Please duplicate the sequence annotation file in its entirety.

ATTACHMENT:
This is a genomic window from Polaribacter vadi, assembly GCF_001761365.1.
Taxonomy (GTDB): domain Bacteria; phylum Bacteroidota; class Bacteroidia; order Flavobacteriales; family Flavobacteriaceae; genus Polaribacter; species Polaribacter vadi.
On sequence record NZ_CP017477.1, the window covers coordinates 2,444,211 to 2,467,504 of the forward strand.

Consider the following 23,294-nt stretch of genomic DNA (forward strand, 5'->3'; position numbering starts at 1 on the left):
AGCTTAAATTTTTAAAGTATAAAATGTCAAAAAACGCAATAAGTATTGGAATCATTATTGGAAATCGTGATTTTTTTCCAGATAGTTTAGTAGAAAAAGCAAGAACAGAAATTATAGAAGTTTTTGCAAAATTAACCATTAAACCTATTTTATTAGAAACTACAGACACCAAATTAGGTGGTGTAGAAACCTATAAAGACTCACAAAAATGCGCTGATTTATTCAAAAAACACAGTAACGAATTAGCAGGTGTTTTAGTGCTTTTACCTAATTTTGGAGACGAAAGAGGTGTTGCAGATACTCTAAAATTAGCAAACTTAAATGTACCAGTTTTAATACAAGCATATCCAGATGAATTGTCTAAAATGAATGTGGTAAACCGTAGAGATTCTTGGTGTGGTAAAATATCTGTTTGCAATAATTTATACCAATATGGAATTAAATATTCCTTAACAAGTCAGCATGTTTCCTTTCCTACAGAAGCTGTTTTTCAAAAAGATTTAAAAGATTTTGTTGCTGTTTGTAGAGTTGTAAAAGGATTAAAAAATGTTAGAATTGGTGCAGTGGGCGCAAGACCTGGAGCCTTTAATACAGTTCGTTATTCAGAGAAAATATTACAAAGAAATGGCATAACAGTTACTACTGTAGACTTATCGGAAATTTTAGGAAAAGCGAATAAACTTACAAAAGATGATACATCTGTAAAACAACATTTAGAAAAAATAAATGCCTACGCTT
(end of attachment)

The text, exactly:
This is a genomic window from Polaribacter vadi, assembly GCF_001761365.1.
Taxonomy (GTDB): domain Bacteria; phylum Bacteroidota; class Bacteroidia; order Flavobacteriales; family Flavobacteriaceae; genus Polaribacter; species Polaribacter vadi.
On sequence record NZ_CP017477.1, the window covers coordinates 2,444,211 to 2,467,504 of the forward strand.

Consider the following 23,294-nt stretch of genomic DNA (forward strand, 5'->3'; position numbering starts at 1 on the left):
AGCTTAAATTTTTAAAGTATAAAATGTCAAAAAACGCAATAAGTATTGGAATCATTATTGGAAATCGTGATTTTTTTCCAGATAGTTTAGTAGAAAAAGCAAGAACAGAAATTATAGAAGTTTTTGCAAAATTAACCATTAAACCTATTTTATTAGAAACTACAGACACCAAATTAGGTGGTGTAGAAACCTATAAAGACTCACAAAAATGCGCTGATTTATTCAAAAAACACAGTAACGAATTAGCAGGTGTTTTAGTGCTTTTACCTAATTTTGGAGACGAAAGAGGTGTTGCAGATACTCTAAAATTAGCAAACTTAAATGTACCAGTTTTAATACAAGCATATCCAGATGAATTGTCTAAAATGAATGTGGTAAACCGTAGAGATTCTTGGTGTGGTAAAATATCTGTTTGCAATAATTTATACCAATATGGAATTAAATATTCCTTAACAAGTCAGCATGTTTCCTTTCCTACAGAAGCTGTTTTTCAAAAAGATTTAAAAGATTTTGTTGCTGTTTGTAGAGTTGTAAAAGGATTAAAAAATGTTAGAATTGGTGCAGTGGGCGCAAGACCTGGAGCCTTTAATACAGTTCGTTATTCAGAGAAAATATTACAAAGAAATGGCATAACAGTTACTACTGTAGACTTATCGGAAATTTTAGGAAAAGCGAATAAACTTACAAAAGATGATACATCTGTAAAACAACATTTAGAAAAAATAAATGCCTACGCTT